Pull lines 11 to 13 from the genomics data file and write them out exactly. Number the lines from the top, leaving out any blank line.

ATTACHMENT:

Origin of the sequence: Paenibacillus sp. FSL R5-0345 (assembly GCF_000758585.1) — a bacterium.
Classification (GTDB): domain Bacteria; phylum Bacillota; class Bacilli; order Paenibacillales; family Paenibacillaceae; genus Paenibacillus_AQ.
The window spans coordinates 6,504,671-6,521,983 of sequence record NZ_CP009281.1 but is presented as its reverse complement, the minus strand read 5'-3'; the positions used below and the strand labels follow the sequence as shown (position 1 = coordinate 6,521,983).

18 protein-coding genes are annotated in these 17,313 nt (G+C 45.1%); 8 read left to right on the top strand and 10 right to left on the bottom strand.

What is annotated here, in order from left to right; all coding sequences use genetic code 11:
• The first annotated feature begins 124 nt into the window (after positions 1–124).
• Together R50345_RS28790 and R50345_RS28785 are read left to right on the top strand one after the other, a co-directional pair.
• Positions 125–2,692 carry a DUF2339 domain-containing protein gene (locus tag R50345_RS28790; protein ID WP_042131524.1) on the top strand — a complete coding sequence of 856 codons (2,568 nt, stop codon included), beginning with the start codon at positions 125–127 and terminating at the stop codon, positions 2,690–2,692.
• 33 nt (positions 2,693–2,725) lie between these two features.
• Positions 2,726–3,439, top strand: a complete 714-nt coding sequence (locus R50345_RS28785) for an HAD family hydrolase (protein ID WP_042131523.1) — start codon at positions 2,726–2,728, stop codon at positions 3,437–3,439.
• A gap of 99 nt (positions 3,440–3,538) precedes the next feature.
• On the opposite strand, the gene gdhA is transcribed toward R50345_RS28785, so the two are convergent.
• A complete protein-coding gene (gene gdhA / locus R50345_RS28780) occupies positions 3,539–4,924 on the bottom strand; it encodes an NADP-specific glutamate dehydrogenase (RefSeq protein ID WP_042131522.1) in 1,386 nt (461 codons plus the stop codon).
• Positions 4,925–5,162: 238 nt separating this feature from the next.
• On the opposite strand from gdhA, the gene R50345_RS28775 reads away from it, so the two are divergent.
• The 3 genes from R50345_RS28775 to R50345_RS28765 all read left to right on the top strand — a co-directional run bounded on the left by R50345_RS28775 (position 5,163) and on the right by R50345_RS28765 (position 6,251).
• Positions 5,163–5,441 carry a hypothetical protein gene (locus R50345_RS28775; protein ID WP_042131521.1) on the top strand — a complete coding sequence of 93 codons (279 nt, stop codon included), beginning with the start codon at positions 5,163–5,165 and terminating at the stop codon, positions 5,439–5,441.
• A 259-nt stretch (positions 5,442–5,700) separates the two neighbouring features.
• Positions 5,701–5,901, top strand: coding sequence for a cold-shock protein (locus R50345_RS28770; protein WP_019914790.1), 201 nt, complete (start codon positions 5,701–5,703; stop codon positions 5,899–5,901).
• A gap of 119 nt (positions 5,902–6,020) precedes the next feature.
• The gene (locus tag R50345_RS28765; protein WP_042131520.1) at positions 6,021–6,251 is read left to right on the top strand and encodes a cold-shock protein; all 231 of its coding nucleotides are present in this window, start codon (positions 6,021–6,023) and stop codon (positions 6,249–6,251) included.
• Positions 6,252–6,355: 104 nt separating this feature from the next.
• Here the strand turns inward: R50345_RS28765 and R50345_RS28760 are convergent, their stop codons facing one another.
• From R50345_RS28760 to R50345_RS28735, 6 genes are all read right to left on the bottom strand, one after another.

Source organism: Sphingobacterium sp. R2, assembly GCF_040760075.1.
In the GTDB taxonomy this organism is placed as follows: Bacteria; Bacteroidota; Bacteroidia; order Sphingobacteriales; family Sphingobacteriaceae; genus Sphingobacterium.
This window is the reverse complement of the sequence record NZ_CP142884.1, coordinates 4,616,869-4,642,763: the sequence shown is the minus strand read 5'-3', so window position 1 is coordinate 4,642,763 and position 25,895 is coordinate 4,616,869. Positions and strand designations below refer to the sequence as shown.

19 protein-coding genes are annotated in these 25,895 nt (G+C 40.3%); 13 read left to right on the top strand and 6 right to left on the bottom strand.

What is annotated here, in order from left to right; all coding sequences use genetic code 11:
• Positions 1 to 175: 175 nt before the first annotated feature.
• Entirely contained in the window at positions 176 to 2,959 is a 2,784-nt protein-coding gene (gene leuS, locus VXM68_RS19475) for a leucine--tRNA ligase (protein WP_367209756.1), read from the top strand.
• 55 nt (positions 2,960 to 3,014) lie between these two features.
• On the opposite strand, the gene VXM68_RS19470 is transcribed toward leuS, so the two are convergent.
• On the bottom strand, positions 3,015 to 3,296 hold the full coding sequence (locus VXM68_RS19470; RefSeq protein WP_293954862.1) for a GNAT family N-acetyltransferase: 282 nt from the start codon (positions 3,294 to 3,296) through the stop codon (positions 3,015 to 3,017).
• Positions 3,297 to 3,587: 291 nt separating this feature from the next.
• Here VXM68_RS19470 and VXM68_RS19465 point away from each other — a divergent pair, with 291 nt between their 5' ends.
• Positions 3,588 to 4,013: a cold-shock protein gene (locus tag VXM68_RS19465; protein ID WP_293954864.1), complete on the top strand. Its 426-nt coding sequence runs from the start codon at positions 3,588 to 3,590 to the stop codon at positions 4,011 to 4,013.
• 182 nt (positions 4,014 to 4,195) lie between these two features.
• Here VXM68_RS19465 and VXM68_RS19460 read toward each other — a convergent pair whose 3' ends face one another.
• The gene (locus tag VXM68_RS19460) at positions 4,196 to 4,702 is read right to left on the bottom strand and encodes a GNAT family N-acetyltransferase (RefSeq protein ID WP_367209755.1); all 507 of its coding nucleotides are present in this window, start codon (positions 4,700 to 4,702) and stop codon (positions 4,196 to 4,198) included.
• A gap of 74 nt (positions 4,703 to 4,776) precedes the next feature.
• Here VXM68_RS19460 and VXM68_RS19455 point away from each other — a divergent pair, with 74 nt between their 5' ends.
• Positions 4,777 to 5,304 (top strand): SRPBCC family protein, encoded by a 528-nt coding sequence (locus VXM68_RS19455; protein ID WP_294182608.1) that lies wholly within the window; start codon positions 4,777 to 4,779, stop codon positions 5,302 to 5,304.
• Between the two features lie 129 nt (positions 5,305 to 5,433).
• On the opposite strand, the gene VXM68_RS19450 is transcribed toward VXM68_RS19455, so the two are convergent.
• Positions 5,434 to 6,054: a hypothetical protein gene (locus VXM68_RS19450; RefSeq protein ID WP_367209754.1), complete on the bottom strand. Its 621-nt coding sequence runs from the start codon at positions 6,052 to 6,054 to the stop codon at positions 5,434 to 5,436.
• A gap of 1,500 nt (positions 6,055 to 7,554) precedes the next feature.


• A gap of 99 nt (positions 3,440–3,538) precedes the next feature.
• On the opposite strand, the gene gdhA is transcribed toward R50345_RS28785, so the two are convergent.
• A complete protein-coding gene (gene gdhA / locus R50345_RS28780) occupies positions 3,539–4,924 on the bottom strand; it encodes an NADP-specific glutamate dehydrogenase (RefSeq protein ID WP_042131522.1) in 1,386 nt (461 codons plus the stop codon).